User friction: It is such a complicated topic. If it’s done well, you can appreciate it, or at least accept it, because it’s protecting you and your financial interests. If not done well, it’s nearly universally hated. Striking that balance, while very doable, seems to be difficult for some financial institutions. I ran into an institution recently which provided a perfect example of what NOT to do.
I needed a medallion signature guarantee on some financial documents. I called my local credit union to ask if the branch close to me had someone who could do this. I received an automated reply about heavy call volume, offering me a returned phone call so I didn’t have to wait on the phone for a representative. Great! I thought that would make things easy, so I opted in.
When I received my return phone call, the representative asked for my account number, Social Security number, or member number. Then I was asked to provide my full name. Then I was asked if I had any recurring deposits and, if so, who the deposits are from. At this point, after three authentication questions, I was starting to get annoyed. Then the representative asked yet another question, at which point I said, “All I want to know is if there is someone at my local branch who can provide a medallion signature guarantee.” This was a simple yes or no question with no financial risk. Yet I was being put through the gauntlet.
The representative said that she needed to ask these questions since I may have to make an appointment with someone at the local branch. Well, after providing my Social Security number and name, she should have had all the information she needed to service my request. Have I mentioned that I called with a yes or no question?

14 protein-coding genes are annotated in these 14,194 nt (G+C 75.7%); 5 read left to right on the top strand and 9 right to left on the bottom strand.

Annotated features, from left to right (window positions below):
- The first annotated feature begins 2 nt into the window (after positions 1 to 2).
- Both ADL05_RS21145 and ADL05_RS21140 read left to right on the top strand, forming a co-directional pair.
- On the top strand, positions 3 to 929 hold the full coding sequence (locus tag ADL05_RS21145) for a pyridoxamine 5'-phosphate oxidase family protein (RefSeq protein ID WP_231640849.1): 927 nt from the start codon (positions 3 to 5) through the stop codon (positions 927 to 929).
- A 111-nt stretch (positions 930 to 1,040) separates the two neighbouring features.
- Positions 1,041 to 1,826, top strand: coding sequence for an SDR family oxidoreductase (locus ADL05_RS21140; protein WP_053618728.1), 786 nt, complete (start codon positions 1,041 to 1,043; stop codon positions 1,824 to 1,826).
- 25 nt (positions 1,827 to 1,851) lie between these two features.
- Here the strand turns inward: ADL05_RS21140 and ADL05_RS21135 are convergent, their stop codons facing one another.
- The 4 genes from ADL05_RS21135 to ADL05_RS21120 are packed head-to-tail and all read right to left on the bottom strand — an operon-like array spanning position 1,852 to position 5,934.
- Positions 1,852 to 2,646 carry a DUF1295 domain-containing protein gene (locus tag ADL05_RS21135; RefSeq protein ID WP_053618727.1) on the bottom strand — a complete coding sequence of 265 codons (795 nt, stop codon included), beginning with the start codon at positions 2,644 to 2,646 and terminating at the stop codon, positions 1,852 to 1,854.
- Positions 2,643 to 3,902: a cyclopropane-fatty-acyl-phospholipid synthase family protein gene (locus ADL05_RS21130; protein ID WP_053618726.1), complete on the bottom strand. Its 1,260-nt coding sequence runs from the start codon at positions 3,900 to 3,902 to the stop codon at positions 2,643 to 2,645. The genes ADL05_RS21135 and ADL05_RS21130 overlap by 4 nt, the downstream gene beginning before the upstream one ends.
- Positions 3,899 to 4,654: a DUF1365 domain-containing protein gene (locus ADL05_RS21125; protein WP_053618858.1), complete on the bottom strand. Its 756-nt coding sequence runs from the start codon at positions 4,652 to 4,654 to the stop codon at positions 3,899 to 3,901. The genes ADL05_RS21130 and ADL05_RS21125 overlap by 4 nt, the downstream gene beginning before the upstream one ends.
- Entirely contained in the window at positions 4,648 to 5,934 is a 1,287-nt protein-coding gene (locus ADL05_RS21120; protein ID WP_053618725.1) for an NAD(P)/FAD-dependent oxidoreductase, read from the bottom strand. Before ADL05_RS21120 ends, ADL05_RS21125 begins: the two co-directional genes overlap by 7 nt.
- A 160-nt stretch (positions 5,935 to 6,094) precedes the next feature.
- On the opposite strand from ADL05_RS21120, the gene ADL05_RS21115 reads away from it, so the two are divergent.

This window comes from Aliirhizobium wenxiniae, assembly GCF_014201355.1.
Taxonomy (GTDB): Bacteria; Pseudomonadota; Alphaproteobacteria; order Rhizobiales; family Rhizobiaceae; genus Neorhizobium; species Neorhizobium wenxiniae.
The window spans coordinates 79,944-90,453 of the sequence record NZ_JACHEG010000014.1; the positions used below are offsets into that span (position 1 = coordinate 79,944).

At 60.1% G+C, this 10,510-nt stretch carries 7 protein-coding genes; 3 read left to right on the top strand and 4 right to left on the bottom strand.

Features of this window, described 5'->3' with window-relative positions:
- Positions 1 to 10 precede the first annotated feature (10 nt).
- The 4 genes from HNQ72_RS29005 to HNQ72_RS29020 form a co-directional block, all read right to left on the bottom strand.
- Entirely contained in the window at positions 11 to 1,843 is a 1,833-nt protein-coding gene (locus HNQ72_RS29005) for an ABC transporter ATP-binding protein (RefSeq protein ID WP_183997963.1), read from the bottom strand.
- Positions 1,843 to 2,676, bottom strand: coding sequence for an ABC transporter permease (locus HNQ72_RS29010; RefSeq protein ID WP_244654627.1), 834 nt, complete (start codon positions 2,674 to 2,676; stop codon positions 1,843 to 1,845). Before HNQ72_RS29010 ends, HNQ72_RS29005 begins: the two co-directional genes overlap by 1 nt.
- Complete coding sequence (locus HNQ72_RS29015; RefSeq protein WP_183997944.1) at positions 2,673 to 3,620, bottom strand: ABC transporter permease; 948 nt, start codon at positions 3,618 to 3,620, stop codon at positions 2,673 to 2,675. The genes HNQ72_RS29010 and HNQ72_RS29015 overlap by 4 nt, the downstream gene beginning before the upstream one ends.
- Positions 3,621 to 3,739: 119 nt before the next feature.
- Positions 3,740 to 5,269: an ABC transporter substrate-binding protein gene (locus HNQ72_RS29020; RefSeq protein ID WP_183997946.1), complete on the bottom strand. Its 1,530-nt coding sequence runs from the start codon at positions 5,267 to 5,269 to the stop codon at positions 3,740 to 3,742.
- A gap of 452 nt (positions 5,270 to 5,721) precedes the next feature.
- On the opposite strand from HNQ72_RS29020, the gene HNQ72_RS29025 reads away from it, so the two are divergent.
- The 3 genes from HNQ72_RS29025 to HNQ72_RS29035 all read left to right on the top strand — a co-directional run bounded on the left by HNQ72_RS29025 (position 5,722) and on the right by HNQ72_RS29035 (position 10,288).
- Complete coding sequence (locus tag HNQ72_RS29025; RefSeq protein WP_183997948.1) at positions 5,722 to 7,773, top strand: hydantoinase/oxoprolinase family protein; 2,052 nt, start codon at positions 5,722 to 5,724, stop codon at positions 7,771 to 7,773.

At this point, my frustration meter maxed out, and I refused to answer her fourth question. The level of personally identifiable information I had to provide to get a yes or no answer (and maybe an appointment) was too much. I told her that I was done and hung up.
When a process is so complicated that it is easier and faster to drive to the nearest branch than to make a phone call, the process is broken.
Friction is not one-size-fits-all. It needs to be dynamic and based on risk. Processes need to be flexible and inject friction if and when needed.
If I am asking to transfer thousands of dollars out of my account, then bring on the questions. Really authenticate me. I will appreciate the fact that the institution is protecting my interests. If I have a basic banking question that only requires a yes or no response, save the consumer the hassle of all the questions and save the institution some money by handling the call faster and cheaper.
The branch representative was great, and I got my appointment without all the questions. Now that was a good, friction-appropriate process.
Do you measure or monitor user friction in your online, call center, and other customer channels? If so, I would like to hear how you manage it. Reach out to me at [email protected].